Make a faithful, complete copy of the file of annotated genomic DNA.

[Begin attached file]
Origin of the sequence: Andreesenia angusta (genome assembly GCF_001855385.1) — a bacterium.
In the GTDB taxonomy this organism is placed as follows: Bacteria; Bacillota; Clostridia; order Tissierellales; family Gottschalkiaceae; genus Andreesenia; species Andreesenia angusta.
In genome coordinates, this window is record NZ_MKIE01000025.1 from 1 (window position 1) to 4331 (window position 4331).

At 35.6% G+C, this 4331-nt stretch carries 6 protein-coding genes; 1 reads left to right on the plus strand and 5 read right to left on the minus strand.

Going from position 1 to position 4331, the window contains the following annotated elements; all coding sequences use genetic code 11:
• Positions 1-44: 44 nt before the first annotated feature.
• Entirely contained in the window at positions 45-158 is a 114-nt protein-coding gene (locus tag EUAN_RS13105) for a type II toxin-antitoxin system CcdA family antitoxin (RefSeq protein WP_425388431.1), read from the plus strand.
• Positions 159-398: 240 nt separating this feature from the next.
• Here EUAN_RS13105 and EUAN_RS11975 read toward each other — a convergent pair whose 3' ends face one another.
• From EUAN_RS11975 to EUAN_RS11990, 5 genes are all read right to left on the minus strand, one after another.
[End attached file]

Origin of the sequence: Andreesenia angusta (genome assembly GCF_001855385.1) — a bacterium.
In the GTDB taxonomy this organism is placed as follows: Bacteria; Bacillota; Clostridia; order Tissierellales; family Gottschalkiaceae; genus Andreesenia; species Andreesenia angusta.
In genome coordinates, this window is record NZ_MKIE01000025.1 from 1 (window position 1) to 4331 (window position 4331).

At 35.6% G+C, this 4331-nt stretch carries 6 protein-coding genes; 1 reads left to right on the plus strand and 5 read right to left on the minus strand.

Going from position 1 to position 4331, the window contains the following annotated elements; all coding sequences use genetic code 11:
• Positions 1-44: 44 nt before the first annotated feature.
• Entirely contained in the window at positions 45-158 is a 114-nt protein-coding gene (locus tag EUAN_RS13105) for a type II toxin-antitoxin system CcdA family antitoxin (RefSeq protein WP_425388431.1), read from the plus strand.
• Positions 159-398: 240 nt separating this feature from the next.
• Here EUAN_RS13105 and EUAN_RS11975 read toward each other — a convergent pair whose 3' ends face one another.
• From EUAN_RS11975 to EUAN_RS11990, 5 genes are all read right to left on the minus strand, one after another.